moon of alabama

Twitter Files Debunk Hamilton 68 Dashboard – (We Did The Same Five Years Ago)
Moon of Alabama, Jan 28 2023

The Twitter files continue to confirm our long-held suspicion of nefarious anti-Russian influence in mainstream media. When criticizing the recent fakenews about letter bombs in Spain spread by the NYT, I asserted:

The NYT, as well as British media with their equally stupid Skripal affair claims, can be credited with giving cover for the anti-Russian propaganda campaign. It was unleashed after, in 2014, Russia reintegrated Crimea and foiled British and US plansfor stationing their naval forces in the Azov and Black Sea. The NYT and other media should be held responsible for the deadly consequences its misreporting and lies have caused.

Six days ago, the NYT attributed the letter-bombs in Spain to Russian secret service based on ‘US officials’ assertions. Yesterday, the Spanish investigating magistrate refuted those claims:

The evidence suggests Gonzalez acted alone, the judge wrote. He said the suspect’s alleged actions showed his intent to alter the public peace and to give the impression they were carried out by people with ties with Russia as retribution for Spain’s and the US support for Ukraine amid Russia’s invasion of the country. “There is no indication that the person under investigation belongs to or collaborates with any terrorist gang or organised group,” the statement said.

The letter bomb campaign, as well as the NYT’s false assertions about them, were both part of the public anti-Russia campaign. The campaign, launched in 2014, was reinforced after the 2016 election when the losing candidate, Hillary Clinton, blamed ‘Russian influence’ for her loss instead of her own ineptitude for any higher government position. Soon a horde of ‘disinformation debunking’ institutes and lobbies evolved. They all claimed to have some insight into ‘Russia’s influence campaign’ that was allegedly designed to deceive US voters. ‘Russiagate’, the MI6 operation that created the Steele dossier and the false narratives around it, grew on top of that. Partisan actors in the FBI and CIA jumped in to amplify that stuff despite knowing well that it was nonsense. Irresponsible media sucked it all up and spread it further without any fact checking or logical thought. For so-called ‘mainstream journalists’ it was all easy work that brought in good money. One of the organization involved in this was the Alliance for Securing Democracy, a part of the the German Marshall Fund (which has by the way little to do with Germany). It created the ‘Hamilton 68 dashboard,’ which listed trending hashtags used by some 600 Twitter accounts which it alleged were ‘Russian bots’. Based on the dashboard mainstream media produced hundreds of stories about trending hashtags that allegedly furthered Russian influence. But, as I exposed in Feb 2018, there was nothing there. Just like ‘Russiagate’ it was just another great scam. As I wrote at that time:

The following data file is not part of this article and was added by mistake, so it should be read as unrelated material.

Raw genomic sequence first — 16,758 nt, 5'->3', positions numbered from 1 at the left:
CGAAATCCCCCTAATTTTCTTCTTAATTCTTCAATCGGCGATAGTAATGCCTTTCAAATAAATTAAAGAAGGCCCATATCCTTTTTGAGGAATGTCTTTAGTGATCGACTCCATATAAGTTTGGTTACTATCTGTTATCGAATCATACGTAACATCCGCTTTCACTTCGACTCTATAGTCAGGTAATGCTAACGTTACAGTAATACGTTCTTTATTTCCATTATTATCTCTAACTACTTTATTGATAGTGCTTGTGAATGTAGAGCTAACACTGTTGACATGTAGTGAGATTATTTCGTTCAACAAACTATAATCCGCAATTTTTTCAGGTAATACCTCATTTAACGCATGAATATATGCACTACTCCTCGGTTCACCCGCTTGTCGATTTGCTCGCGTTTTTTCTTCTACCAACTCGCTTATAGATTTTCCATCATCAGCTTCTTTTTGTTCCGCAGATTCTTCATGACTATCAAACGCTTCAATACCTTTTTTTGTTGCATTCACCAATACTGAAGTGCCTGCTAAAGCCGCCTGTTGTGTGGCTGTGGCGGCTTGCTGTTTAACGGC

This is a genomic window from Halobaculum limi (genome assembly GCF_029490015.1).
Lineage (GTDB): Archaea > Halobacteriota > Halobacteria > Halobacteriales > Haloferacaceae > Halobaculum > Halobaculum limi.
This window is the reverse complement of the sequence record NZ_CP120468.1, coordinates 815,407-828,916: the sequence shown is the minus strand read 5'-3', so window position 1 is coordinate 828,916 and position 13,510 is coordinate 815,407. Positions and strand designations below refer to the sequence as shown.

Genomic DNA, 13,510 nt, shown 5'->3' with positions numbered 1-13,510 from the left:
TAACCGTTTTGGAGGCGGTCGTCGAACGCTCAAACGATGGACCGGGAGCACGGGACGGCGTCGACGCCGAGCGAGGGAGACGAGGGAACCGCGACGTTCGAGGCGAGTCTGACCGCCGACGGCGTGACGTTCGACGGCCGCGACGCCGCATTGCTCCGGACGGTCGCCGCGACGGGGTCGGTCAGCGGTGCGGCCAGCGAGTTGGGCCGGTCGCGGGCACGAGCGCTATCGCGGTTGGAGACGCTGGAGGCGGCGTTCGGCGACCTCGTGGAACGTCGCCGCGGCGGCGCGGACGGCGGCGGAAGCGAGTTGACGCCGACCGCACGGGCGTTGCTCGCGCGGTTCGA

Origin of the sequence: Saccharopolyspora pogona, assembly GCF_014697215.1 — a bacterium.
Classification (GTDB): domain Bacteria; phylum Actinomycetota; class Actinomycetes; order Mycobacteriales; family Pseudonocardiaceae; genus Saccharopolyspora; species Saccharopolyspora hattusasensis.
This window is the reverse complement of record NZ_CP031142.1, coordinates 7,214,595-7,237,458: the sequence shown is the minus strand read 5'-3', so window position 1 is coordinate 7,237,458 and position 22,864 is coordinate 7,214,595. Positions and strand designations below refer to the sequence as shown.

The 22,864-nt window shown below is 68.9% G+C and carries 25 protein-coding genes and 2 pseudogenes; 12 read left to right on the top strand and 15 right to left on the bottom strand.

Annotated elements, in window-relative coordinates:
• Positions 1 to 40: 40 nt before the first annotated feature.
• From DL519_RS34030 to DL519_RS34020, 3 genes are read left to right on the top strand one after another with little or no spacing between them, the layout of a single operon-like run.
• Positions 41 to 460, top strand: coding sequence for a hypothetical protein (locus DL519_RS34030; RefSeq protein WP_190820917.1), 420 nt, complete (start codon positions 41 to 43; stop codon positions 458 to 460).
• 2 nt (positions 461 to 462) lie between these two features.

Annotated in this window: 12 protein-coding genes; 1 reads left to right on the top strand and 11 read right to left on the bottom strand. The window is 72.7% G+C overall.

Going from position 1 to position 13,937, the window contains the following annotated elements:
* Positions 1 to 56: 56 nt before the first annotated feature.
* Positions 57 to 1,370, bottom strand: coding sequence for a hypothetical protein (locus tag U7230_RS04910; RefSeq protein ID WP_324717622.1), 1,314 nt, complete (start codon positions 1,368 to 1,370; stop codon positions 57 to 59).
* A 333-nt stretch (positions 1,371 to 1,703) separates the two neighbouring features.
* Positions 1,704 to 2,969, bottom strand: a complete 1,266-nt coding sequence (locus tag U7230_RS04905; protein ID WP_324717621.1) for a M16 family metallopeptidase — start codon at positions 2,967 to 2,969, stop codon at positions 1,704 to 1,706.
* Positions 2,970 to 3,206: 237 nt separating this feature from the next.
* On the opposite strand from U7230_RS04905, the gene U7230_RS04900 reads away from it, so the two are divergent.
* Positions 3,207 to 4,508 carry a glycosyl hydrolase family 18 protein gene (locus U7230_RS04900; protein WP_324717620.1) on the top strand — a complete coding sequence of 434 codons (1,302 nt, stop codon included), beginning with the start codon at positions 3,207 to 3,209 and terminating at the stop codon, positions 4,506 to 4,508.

The “Alliance for Securing Democracy” is run by military lobbyists, CIA minions and neocon propagandists. Its claimed task is “to publicly document and expose Vladimir Putin’s ongoing efforts to subvert democracy in the US and Europe.” There is no evidence that Vladimir Putin ever made such efforts, or makes them currently.The ASD “Hamilton 68” website shows graphics with rankings of “top items” and “trending items” allegedly used by Russian bots or influence agents. There is nothing complicated behind it. It simply tracks the tweets of 600 Twitter users and aggregates the hashtags they use. It does not say which Twitter accounts its algorithms follows. It claims that the 600 were selected by one of three criteria: 1. People who often tweet news that also appears on and Sputnik News, two general news sites sponsored by the Russian government; 2. People who “openly profess to be pro-Russian”; 3. accounts that “appear to use automation” to boost the same themes that people in group 1 and 2 tweet about. Nowhere does the group say how many of the 600 accounts it claims to track belong to which group. Are their 10 assumed bots or 590 in the surveyed 600 accounts? And how please does one “openly profess” to be pro-Russian? We don’t know and the ASD won’t say. On Dec 25 2017, the “Russian influence” agents or bots who according to the NYT want to sow divisiveness and subvert democracy, wished everyone a #MerryChristmas. The real method the Hamilton 68 group used to select the 600 accounts it tracks is unknown. The group does not say or show how it made it up. Despite that the NYT reporters, Sheera Frenkel and Daisuke Wakabayashi, continue with the false assumptions that most or all of these accounts are automated, have something to do with Russia and are presumably nefarious, writing: “Russian-linked bots have rallied around other divisive issues, often ones that President Trump has tweeted about. They promoted Twitter hashtags like #boycottnfl, #standforouranthem and #takeaknee after some National Football League players started kneeling during the national anthem to protest racial injustice. The automated Twitter accounts helped popularize the #releasethememo hashtag.” The Daily Beast reported earlier that the last claim is definitely false: “Twitter’s internal analysis has thus far found that authentic American accounts, and not Russian imposters or automated bots, are driving #ReleaseTheMemo. There are no preliminary indications that the Twitter activity either driving the hashtag or engaging with it is either predominantly Russian.” The same is presumably true for the other hashtags.